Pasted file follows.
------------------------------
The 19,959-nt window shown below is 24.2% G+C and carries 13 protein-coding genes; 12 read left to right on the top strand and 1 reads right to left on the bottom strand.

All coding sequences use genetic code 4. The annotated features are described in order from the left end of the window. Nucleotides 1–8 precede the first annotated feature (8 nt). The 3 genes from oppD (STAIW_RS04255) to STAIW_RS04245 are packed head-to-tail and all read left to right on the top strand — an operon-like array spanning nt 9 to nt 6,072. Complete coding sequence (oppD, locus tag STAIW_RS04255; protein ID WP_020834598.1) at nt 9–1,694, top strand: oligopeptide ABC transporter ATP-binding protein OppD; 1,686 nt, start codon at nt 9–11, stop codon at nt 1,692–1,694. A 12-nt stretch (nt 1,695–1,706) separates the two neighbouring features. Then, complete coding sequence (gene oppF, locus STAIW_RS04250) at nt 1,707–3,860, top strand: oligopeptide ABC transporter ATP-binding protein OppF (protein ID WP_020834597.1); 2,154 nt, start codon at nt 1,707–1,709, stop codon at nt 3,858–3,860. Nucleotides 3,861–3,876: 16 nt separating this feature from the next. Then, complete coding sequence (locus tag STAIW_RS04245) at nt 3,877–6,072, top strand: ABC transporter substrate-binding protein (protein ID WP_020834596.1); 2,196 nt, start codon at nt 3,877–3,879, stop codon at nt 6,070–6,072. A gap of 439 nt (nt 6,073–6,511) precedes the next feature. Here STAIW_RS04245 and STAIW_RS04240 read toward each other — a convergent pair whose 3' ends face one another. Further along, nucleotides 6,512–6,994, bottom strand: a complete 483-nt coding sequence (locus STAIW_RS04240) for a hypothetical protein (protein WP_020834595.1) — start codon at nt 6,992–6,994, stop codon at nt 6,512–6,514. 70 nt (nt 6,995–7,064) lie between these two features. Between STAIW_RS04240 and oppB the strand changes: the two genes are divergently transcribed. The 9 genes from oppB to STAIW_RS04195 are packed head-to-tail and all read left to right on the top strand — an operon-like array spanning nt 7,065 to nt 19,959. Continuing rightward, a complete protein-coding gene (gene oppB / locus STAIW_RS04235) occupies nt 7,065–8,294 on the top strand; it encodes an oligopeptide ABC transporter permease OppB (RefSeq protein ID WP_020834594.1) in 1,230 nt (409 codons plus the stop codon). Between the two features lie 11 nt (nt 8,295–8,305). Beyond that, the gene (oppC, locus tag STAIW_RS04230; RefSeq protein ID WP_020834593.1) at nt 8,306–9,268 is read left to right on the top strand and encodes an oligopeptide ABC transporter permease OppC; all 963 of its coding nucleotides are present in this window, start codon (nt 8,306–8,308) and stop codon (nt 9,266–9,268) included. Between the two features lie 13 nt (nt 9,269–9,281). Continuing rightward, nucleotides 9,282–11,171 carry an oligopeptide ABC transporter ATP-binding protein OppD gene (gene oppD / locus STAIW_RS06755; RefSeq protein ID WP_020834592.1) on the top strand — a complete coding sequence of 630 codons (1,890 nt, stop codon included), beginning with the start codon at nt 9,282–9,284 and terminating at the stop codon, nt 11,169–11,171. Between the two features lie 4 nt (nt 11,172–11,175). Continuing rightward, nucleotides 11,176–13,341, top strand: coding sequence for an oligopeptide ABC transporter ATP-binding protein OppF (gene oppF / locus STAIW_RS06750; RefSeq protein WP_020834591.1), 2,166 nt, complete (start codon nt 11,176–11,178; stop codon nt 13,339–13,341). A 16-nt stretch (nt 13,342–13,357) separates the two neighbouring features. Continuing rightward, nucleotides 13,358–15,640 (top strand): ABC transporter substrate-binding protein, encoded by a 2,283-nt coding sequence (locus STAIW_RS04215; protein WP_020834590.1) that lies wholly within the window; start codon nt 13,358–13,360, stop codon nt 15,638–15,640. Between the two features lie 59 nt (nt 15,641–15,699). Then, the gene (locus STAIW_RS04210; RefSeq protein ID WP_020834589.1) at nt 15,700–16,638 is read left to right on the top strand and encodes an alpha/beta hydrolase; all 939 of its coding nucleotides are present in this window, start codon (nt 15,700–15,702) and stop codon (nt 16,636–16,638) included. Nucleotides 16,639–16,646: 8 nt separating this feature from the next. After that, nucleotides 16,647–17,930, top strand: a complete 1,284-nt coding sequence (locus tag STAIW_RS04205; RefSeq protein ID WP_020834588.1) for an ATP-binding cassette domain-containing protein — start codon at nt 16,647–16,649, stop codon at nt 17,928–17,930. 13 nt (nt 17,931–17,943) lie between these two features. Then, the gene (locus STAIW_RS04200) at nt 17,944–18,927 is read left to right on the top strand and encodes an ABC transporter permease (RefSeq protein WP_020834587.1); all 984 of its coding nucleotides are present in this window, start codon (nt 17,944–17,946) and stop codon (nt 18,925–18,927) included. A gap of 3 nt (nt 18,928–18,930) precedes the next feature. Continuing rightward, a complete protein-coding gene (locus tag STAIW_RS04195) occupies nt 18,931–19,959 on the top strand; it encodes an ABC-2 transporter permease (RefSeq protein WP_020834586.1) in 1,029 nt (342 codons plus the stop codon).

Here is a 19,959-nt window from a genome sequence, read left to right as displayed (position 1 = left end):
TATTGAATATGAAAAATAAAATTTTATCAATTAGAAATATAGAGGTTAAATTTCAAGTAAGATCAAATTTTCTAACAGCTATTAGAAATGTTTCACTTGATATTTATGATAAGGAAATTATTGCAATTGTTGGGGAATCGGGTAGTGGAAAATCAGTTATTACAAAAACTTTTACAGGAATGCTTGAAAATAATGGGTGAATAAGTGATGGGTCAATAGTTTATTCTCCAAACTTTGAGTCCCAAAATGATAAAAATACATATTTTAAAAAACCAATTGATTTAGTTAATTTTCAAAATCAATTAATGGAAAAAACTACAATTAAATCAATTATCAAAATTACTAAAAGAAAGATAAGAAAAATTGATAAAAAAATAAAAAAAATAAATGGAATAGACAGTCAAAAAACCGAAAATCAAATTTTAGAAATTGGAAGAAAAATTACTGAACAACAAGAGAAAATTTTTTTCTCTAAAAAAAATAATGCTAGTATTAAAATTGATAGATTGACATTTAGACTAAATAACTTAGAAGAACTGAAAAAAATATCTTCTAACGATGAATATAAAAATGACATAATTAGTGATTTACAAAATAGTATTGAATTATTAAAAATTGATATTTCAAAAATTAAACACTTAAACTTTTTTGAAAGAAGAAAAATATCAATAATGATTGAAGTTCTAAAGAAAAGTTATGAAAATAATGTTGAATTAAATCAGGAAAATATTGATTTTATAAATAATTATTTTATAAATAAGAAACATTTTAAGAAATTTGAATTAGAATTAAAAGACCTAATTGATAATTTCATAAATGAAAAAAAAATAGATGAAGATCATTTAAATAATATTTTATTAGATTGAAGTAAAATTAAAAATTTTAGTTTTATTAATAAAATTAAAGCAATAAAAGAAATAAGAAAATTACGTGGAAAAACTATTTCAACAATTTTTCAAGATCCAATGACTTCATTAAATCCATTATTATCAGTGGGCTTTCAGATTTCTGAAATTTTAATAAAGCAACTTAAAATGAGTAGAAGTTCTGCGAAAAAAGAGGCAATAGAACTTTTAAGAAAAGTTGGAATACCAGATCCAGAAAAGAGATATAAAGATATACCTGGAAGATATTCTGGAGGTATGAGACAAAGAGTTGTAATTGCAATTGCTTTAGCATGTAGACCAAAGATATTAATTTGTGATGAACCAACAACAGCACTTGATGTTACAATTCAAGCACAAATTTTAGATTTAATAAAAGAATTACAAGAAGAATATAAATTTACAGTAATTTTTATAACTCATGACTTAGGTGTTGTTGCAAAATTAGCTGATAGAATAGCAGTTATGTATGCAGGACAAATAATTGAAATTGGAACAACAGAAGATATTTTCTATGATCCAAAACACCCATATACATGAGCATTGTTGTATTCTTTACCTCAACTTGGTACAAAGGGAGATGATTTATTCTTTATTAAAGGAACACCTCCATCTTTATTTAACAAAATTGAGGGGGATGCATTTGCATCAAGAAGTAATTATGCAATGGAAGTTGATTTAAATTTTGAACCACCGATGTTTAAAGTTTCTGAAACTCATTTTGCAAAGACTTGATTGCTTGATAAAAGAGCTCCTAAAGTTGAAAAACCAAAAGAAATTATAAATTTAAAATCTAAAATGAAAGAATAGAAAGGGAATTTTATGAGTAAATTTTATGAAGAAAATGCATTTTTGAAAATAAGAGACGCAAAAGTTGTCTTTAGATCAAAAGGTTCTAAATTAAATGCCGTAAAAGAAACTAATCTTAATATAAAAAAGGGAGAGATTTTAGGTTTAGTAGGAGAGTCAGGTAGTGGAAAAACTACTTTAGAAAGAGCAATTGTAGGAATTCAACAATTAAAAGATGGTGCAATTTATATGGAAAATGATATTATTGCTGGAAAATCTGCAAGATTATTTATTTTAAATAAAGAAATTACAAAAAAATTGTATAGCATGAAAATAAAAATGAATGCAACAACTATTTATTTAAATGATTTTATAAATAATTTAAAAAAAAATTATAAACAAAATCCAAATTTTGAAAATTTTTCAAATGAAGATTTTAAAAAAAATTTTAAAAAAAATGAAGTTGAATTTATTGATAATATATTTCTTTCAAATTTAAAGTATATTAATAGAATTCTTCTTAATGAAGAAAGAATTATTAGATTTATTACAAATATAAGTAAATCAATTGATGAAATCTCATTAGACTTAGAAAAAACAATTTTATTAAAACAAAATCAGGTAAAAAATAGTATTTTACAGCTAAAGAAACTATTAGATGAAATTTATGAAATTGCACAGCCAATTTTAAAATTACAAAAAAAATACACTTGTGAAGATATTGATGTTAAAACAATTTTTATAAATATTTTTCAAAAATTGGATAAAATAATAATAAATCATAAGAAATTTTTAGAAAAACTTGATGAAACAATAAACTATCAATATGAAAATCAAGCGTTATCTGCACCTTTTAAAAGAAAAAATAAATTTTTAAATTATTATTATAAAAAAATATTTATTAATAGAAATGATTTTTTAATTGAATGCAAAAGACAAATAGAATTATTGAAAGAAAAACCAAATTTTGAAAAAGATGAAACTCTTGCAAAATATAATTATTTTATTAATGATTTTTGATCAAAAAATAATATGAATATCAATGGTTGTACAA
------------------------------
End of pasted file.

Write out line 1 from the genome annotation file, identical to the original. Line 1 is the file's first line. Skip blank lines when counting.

The 19,959-nt window shown below is 24.2% G+C and carries 13 protein-coding genes; 12 read left to right on the top strand and 1 reads right to left on the bottom strand.